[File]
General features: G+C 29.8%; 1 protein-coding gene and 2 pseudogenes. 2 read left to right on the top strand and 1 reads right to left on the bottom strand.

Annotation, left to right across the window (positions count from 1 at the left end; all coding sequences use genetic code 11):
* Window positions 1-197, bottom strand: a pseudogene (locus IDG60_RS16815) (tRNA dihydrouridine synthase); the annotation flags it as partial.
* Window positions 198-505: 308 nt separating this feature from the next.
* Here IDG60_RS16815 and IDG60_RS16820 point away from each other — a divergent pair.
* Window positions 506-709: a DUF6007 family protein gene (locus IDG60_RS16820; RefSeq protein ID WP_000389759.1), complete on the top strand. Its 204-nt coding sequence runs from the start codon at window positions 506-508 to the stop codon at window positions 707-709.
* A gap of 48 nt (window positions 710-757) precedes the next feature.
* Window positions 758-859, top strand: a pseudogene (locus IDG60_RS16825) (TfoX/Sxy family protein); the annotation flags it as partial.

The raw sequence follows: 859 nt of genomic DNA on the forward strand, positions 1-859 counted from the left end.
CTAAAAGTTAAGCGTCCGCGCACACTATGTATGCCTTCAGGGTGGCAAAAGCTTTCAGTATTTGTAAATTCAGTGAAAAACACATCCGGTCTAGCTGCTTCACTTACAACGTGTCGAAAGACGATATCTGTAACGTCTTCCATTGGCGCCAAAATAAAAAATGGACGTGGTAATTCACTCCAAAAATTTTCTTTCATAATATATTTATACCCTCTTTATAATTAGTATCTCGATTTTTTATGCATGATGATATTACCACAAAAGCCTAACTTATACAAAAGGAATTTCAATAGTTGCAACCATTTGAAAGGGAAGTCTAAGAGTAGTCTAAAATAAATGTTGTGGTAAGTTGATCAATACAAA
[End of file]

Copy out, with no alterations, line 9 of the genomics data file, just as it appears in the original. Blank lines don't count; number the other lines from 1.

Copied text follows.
The raw sequence follows: 859 nt of genomic DNA on the forward strand, positions 1-859 counted from the left end.